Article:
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I am making a game using box2D and I need a particle system. I need the particles to eat up as less cpu as possible, while bouncing off other objects. I don't absolutely need the particles to interact with each other or to accumulate on objects. I will be using the particles for graphics and I am planing on simulating a lot of them.

Does anyone know the best kind of fixture to use for each particle? A point with no dimensions and without volume seems to be the best choice, but it seems that it doesn't exist in box2d. What other fixture shape would use the less cpu?

I am using Box2dWeb, a JavaScript port of box2d, but I don't think that matters much, as all Box2d ports are supposed to be similar, right?

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2 Answers 2

If you want fully-fledged bodies the best you can do is a small circle fixture.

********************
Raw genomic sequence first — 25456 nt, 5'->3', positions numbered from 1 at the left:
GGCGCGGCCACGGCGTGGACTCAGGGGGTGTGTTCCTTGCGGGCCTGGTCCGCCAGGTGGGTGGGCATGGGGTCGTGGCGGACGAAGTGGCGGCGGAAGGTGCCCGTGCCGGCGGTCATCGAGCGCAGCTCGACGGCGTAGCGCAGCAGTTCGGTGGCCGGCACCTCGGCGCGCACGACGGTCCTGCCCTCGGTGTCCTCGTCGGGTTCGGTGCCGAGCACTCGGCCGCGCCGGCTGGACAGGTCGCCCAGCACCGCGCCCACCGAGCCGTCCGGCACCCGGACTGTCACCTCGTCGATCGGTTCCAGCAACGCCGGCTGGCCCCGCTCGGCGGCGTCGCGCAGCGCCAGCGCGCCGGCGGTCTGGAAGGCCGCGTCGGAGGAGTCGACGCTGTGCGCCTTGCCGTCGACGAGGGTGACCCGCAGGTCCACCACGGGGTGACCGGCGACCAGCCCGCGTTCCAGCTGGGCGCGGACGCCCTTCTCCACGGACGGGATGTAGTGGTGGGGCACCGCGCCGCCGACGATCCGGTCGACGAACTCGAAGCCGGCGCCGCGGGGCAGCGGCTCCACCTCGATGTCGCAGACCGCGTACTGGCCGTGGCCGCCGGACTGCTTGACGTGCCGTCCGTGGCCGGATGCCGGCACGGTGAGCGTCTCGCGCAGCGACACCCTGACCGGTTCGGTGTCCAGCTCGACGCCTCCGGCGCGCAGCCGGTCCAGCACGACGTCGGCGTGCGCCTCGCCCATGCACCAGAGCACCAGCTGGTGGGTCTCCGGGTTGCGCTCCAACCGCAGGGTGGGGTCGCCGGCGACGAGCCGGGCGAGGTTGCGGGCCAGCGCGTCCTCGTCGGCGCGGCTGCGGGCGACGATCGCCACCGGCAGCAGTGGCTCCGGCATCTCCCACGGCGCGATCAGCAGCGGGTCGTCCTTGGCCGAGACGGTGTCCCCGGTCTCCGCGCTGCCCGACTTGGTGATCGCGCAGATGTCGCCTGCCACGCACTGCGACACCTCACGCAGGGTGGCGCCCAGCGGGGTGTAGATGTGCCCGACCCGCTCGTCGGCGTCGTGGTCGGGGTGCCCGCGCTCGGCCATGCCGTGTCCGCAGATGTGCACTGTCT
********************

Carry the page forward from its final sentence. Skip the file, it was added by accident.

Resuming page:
Rolling your own point particle would not be too hard - I would probably try moving them with verlet integration, raycast from the previous position to the new position to check for collisions with the world, and use the collision normal to change the particle direction. If you don't need the particles to affect anything else in the world this would be a much lighter way to go. Fast-moving dynamic bodies might be able to go through some particles if the beginning and end of the particle's raycast were both already inside the body, but that may just look ok. At least the particles would not be able to go through static bodies.

If you used bodies with fixtures they could be made to ignore each other by setting their collision filter appropriately.

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Google LiquidFun, recently released, supports particles and is an extension of box2d.


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